In The Gambia, the smallest country on mainland Africa, the unique geography of the Greater Banjul Area, which is mostly surrounded by bodies of water, represents an economic lifeline. Many of the 400,000 people who call Greater Banjul home rely on these bodies of water—the Atlantic Ocean and the Gambia River—as their main source of income. Lives and livelihoods in Greater Banjul are, however, under increasing threat from climate change, which is making the area more susceptible to a range of coastal hazards including flooding, saltwater intrusion, and erosion.
With financing from the ACP–EU Natural Disaster Risk Reduction (ACP–EU NDRR) Program, which is managed by GFDRR, a technical team assessed the coastal hazards facing the Greater Banjul Area, which includes the city and the port of Banjul, with an eye to informing resilience-building measures in The Gambia’s political and economic center.
RESULTS IN NUMBERS
The assessment revealed that over 4,000 people in the city of Banjul and another 24,000 people in the Kotu Stream region are potentially exposed every year to intensifying coastal hazards in the Greater Banjul area.
An important first step for the technical team was to use modeling and satellite imagery to create coastal hazard maps, as well as a detailed map of exposure to these hazards in Greater Banjul. The team subsequently identified and assessed the people and assets at risk from coastal hazards; this analysis was informed by a simulation of future climate events, including sea-level rise. The assessment revealed that over 4,000 people in the city of Banjul and another 24,000 people in the Kotu Stream region are potentially exposed annually to intensifying coastal hazards in the Greater Banjul Area. Moreover, the assessment also found that the annual cost of flood risk in the Greater Banjul Area could increase by 32 percent over the next 20 years, up from $21.6 million today, unless action is taken to combat the expected effects of climate change.
The team also identified five areas as the most at-risk zones, based on the people and infrastructure impacted, where various structural and non-structural risk reduction options could help build coastal resilience. The team assessed the costs and benefits of different investment options, including their social and environmental impacts, and identified priority investments for each of the most at-risk zones in consultation with a range of stakeholders.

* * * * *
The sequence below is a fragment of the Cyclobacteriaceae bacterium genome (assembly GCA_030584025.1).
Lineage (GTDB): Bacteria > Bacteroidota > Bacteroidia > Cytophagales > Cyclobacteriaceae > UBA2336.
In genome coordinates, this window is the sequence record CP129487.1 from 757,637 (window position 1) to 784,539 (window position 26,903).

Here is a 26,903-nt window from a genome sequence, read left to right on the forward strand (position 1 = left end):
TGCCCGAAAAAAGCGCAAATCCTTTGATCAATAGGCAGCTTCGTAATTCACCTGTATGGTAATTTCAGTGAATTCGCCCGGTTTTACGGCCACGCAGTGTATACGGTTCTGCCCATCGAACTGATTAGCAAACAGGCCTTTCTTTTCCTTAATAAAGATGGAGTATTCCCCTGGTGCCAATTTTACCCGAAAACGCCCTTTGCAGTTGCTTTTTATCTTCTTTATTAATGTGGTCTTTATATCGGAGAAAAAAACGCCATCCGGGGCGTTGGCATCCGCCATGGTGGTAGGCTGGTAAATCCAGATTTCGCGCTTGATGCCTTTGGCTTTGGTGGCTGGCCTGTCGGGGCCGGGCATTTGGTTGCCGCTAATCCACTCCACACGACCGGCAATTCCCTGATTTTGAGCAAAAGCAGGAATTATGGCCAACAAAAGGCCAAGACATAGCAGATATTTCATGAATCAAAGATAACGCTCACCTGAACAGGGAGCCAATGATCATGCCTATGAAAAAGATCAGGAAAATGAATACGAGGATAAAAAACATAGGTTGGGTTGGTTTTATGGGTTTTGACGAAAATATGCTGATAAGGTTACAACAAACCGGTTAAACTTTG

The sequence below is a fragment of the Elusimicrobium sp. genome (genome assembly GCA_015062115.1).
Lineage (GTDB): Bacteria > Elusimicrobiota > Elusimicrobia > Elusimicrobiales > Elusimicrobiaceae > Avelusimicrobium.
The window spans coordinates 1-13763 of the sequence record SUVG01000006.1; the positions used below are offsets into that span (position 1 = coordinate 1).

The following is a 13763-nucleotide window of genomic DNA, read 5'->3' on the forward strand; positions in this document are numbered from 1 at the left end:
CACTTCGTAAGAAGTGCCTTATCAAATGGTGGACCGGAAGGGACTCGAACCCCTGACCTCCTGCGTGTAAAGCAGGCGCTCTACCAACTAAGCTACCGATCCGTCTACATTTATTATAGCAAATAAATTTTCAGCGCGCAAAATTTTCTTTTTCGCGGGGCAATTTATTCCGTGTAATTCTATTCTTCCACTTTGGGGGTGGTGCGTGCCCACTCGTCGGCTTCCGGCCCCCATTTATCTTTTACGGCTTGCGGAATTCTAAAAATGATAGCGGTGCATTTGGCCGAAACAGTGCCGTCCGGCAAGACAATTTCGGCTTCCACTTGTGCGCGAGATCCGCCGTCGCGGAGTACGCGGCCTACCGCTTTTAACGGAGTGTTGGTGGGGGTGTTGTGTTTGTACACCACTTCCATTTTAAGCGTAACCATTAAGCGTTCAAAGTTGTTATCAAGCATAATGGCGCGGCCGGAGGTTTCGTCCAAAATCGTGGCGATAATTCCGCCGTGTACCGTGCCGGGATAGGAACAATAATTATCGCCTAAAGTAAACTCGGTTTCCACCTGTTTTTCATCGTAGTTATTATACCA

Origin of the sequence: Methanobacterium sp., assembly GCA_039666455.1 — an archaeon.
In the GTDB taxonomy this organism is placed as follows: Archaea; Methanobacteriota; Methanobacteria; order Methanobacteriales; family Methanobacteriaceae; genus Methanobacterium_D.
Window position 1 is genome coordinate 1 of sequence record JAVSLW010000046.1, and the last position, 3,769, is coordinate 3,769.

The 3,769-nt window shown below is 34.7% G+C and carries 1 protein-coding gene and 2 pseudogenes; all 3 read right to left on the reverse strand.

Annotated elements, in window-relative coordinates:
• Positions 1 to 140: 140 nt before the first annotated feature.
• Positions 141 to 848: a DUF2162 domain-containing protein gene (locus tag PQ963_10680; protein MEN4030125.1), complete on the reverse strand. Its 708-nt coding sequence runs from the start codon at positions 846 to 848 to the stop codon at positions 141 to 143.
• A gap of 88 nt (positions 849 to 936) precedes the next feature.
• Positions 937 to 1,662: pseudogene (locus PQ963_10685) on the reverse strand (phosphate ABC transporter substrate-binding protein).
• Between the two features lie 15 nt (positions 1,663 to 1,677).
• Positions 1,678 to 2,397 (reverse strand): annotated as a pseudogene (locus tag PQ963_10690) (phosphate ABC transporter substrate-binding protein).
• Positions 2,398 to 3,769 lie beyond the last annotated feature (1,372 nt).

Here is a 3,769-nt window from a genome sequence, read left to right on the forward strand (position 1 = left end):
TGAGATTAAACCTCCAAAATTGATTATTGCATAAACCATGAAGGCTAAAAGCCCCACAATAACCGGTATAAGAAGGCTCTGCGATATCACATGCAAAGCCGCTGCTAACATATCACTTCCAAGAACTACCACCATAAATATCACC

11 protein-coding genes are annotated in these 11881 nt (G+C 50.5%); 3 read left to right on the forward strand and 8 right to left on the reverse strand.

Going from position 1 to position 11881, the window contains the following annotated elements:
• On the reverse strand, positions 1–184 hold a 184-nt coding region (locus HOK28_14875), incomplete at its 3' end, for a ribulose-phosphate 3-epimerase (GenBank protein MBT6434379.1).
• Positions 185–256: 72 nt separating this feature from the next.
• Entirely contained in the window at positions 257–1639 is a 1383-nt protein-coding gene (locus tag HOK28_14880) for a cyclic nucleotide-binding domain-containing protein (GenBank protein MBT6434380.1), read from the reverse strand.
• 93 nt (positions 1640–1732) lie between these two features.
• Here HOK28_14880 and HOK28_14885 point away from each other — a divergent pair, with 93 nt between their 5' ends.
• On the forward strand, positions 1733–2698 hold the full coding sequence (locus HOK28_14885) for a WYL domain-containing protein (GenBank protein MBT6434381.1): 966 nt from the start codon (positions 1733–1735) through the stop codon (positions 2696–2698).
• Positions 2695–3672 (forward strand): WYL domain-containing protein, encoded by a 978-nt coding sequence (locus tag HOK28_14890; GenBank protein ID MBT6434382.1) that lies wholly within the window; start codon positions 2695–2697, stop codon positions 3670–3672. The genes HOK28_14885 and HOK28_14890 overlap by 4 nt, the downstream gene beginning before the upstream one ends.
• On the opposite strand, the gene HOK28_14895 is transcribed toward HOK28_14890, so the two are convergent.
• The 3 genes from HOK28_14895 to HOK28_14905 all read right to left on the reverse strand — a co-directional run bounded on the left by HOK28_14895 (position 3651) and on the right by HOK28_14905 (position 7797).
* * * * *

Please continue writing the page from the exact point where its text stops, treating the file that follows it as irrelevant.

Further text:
For example, in the City of Banjul, strengthening flood protection for the city and the port of Banjul emerged as a top priority resilience investment option because of its high level of cost-effectiveness and economic impact. Meanwhile, in the Kotu Stream region, which is one of the most socially vulnerable areas in Greater Banjul, a combination of restoration and enlargement of the stream, including its green river parks, emerged as a high priority investment option because of its potential to, among other things, improve accessibility and connectivity.
Close and constant engagement with national and subnational officials throughout the project has been a key feature of the technical team’s work. More than 50 participants, including some from The Gambia’s Ministry of Finance and Economic Affairs (MOFEA), validated and discussed the assessment in a two-day virtual workshop and took stock of the proposed investment options.
The findings of the assessment are already informing and driving resilience measures by the government of The Gambia and its development partners, including the World Bank. Notably, these outputs are now informing the development of two proposed, IDA-financed lending operations: the West Africa Coastal Areas Resilience Investment Project and the Tourism Recovery, Diversification, and Resilience in The Gambia Project. Moreover, the methodology used in the assessment is also beginning to inform World Bank operations in resilience and disaster risk management elsewhere, including through the City Resilience Program and other coastal resilience initiatives aiming to understand and identify solutions to the growing risks of coastal areas in Africa.
Engaging with local stakeholders is key to validating the findings of any technical assessment. For instance, in the case of this assessment, inputs from stakeholders on the ground were critical to expanding the list of proposed resilience investment options to include a wider range of interventions, including nature-based solutions.